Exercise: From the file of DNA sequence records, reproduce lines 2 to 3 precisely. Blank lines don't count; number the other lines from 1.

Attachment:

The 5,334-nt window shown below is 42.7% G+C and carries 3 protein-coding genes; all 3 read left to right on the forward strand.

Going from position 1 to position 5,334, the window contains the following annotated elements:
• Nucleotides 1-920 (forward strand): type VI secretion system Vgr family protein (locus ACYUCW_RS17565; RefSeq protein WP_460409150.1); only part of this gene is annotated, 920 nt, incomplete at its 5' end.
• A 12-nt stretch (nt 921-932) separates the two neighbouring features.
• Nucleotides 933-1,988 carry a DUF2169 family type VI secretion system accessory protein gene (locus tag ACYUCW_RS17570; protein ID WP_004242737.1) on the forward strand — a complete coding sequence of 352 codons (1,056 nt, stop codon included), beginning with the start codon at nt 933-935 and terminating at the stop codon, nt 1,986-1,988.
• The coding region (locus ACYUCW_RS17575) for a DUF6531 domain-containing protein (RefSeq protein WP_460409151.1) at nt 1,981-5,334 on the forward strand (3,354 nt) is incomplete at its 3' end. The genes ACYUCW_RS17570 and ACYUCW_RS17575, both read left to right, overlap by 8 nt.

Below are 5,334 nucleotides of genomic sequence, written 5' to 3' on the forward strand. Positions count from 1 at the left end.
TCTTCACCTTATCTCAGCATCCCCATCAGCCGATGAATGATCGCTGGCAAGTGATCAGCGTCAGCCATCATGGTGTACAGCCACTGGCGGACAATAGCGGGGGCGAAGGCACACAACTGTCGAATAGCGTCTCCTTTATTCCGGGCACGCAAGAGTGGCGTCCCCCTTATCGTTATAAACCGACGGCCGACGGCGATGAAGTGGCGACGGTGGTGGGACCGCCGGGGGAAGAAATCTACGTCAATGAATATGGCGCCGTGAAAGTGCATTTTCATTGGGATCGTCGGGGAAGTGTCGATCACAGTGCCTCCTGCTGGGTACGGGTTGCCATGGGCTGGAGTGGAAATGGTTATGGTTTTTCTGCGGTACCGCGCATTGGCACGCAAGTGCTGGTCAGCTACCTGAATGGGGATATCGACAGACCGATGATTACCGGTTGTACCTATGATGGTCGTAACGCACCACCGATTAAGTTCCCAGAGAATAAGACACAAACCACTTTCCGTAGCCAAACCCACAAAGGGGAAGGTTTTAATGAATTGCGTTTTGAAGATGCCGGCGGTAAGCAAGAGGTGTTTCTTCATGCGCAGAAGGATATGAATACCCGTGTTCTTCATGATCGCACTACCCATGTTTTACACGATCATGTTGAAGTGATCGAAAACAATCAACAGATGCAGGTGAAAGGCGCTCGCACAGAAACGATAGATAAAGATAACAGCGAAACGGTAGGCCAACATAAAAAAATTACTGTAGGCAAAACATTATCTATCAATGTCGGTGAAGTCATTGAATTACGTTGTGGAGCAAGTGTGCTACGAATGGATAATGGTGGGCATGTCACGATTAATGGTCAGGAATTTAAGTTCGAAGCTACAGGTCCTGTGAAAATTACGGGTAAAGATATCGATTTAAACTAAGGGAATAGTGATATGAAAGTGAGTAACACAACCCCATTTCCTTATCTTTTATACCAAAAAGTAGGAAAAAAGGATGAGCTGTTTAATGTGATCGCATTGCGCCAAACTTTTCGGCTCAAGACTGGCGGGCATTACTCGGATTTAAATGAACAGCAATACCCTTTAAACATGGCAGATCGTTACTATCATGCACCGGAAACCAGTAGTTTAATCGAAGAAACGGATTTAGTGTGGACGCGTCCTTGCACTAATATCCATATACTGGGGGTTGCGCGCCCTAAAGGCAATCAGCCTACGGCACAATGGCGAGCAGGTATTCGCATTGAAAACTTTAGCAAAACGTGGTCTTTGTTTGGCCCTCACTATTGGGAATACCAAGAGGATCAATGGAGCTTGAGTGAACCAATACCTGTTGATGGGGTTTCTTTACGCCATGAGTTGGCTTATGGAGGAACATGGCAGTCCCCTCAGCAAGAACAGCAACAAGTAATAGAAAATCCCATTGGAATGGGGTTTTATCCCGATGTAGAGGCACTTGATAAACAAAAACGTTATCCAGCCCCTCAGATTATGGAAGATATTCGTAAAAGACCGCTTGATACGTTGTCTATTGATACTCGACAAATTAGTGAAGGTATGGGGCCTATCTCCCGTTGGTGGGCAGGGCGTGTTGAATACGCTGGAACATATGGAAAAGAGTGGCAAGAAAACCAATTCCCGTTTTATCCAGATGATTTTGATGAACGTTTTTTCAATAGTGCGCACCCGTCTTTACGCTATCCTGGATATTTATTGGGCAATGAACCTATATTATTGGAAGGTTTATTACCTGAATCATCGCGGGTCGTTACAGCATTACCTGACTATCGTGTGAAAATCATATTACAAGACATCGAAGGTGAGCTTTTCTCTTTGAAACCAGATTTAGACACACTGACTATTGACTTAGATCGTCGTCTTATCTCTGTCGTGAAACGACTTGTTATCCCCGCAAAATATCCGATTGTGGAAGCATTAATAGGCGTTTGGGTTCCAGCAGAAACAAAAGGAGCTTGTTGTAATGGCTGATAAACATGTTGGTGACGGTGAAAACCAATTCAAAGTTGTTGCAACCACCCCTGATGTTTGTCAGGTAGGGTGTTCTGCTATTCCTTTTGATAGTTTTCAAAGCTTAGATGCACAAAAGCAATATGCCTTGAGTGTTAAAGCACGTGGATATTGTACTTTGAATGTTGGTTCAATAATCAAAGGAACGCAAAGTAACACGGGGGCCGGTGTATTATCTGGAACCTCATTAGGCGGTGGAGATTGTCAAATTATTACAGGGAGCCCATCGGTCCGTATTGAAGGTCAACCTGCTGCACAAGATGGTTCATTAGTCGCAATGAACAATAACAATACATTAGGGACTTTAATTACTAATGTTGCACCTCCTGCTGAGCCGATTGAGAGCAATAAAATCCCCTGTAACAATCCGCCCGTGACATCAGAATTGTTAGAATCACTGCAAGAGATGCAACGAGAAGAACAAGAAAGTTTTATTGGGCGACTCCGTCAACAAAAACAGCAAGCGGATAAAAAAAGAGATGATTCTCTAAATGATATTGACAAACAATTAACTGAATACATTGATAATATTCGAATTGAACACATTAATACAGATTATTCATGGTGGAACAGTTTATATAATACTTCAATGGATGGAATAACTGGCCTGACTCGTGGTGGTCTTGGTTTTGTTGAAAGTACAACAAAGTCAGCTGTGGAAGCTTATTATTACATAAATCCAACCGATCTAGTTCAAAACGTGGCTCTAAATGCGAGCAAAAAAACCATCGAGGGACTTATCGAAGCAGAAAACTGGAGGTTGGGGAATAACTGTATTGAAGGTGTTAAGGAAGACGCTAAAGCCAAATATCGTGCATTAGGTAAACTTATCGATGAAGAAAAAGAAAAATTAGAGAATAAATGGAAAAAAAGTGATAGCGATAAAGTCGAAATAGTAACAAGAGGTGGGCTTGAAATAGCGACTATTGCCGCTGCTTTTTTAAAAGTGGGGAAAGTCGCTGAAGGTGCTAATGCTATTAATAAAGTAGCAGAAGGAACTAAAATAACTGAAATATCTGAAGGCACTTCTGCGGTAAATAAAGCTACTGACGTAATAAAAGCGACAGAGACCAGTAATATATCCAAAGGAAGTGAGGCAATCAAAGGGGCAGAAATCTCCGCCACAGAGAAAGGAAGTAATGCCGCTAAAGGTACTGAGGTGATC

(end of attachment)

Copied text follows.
Going from position 1 to position 5,334, the window contains the following annotated elements:
• Nucleotides 1-920 (forward strand): type VI secretion system Vgr family protein (locus ACYUCW_RS17565; RefSeq protein WP_460409150.1); only part of this gene is annotated, 920 nt, incomplete at its 5' end.